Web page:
The Bunad tradition has its roots in local dress customs in the Norwegian pre-industrial agrarian society. Many folk costumes went out of use in the early 1800’s, but got its renaissance through the romantic nationalism around 1850. The Bunads were therefore ‘upgraded’ from folk costumes to national costumes.
For several years, Odd Arnfinn Tømmerholen worked with the reconstruction of a male Bunad from Hedemarken in Hedmark County. In 1986, his work was approved by The Norwegian Institute of Bunad and Folk Costumes. The reconstructed male Bunad from Hedemarken was born.
The fashion among people in the lowlands of Hedemarken stood out from the highlands. The traditional clothes became ‘passé’ because the people were inspired by urban clothing, especially from Oslo. Moreover, Hedemarken had a lush landscape with many large farms. The most powerful farmers were well equipped with silver and money. Based on this, we can see that the costume traditions in this area were marked by prosperity.
In 1845, Ivar Aasen (Norwegian philologist and poet) described the urban environment he observed in Hedemarken:
‘The farmers here did not look like the farmers in Hallingdal, Telemark or Bergenhus. They looked like lords, where they sat in the sofa, dressed in coats and smoked their silver gilded pipes’.
In the development of the reconstructed Bunad from Hedemarken they had to go back to the 1700s to rediscover original clothing customs. Like other rural communities, Hedemarken was also characterized by good craftsmanship where fabrics such as leather and wadmal were used.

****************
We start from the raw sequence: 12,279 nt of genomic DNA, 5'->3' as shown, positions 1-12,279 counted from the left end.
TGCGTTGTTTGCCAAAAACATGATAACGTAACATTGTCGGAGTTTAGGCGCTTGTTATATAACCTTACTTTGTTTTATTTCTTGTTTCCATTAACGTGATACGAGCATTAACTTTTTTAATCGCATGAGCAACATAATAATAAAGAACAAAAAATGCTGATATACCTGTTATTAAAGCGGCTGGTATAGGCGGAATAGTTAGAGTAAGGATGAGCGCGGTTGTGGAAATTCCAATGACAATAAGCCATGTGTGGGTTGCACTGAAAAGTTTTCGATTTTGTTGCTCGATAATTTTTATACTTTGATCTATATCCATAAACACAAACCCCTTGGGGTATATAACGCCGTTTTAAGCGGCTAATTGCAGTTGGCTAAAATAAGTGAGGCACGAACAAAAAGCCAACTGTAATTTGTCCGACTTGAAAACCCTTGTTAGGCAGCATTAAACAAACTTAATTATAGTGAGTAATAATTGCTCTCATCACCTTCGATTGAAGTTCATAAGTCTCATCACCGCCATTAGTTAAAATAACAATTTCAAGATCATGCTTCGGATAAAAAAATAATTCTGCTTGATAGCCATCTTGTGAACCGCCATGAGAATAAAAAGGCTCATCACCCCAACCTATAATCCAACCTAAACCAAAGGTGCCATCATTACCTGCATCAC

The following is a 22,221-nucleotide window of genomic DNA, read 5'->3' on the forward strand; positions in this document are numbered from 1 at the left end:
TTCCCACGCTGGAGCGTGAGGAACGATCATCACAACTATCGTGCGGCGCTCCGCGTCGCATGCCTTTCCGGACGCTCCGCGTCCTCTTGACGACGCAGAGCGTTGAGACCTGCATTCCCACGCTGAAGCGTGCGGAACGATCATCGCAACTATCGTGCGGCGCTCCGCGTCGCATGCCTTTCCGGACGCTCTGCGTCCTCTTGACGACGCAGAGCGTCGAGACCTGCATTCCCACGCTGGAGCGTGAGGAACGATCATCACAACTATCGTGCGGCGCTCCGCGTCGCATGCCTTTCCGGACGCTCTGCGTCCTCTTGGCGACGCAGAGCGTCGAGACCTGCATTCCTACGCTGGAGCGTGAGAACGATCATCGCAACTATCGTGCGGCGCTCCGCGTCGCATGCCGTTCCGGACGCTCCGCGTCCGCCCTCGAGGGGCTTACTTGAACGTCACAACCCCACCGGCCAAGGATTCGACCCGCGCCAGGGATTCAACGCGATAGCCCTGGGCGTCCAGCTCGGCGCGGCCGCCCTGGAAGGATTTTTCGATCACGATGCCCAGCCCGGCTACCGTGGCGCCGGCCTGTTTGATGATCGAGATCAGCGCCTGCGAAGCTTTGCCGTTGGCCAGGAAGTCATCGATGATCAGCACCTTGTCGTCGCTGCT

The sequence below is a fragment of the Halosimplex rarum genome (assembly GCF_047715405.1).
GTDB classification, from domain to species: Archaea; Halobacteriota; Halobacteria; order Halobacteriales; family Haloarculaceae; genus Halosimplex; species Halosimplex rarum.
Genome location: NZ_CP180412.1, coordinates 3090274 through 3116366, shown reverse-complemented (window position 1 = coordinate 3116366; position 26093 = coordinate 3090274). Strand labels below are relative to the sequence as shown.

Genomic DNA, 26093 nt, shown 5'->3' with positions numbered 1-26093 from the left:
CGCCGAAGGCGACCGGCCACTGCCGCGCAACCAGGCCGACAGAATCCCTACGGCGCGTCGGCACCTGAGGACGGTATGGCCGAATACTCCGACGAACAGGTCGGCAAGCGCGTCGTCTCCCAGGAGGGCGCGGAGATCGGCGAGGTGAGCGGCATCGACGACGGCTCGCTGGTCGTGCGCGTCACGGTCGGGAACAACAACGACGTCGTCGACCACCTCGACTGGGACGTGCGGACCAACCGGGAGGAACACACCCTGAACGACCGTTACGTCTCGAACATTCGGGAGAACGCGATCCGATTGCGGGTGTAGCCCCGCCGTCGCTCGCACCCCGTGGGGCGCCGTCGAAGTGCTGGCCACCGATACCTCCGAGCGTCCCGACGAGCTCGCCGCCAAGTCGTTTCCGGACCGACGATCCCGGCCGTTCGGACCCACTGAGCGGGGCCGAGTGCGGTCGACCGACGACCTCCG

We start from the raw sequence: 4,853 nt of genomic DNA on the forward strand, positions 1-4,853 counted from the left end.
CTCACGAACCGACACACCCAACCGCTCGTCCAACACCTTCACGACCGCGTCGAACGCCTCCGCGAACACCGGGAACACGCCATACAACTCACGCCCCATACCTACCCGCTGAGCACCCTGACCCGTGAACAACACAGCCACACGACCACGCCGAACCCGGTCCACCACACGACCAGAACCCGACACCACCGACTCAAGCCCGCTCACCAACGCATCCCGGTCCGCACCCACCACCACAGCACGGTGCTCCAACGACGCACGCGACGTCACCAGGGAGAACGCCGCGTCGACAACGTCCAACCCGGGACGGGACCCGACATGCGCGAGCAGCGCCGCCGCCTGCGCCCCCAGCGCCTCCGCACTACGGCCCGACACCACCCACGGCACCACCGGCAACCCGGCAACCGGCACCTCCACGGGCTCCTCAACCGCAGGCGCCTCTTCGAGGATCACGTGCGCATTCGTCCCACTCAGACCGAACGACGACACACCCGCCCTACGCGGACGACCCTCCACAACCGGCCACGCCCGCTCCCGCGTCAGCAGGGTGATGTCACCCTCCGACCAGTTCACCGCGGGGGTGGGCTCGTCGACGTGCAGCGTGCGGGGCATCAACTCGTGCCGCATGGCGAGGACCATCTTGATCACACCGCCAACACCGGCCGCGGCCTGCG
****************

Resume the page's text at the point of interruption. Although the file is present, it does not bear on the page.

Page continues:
The reconstructed male costume from Hedemarken consists of the following garments: Wadmal jacket with long joints, knee length pants in elk leather or wadmal, vest, linen shirt with embroidery, suspenders, stockings and a blue hat. The Bunad also consists of specially designed silver in form of buttons, knee-buckles, cufflinks and shoe buckles. The silver is molded and designed by Bjørn Tannum in Fredrikstad.
The most important garment for this Bunad is the vest. Three different vests were reconstructed: The first is a striped empire vest made of wool. It is based on an original vest from Løten around the beginning of the 1800s. The second type is a silk vest from the same time period and originates from Afset farm in Brøttum. The third vest has no accurate documentation, but it was made of linen and originates from Afseth farm.
The three vests have very different expressions. The man is free to choose based on his personal preferences: From the elegant silk vest, to the colorful woolen vest or the neutral, yet so stylish linen vest.
A variety of garments within male Bunads is not common. The reconstruction of female costumes has long been a priority, but now we see a steady increase in the development of male costumes. Perhaps we now enter a new renaissance of the Bunad tradition that our national romantic forefathers had 150 years ago?
Text by: Anette Broteng Christiansen, ThorNews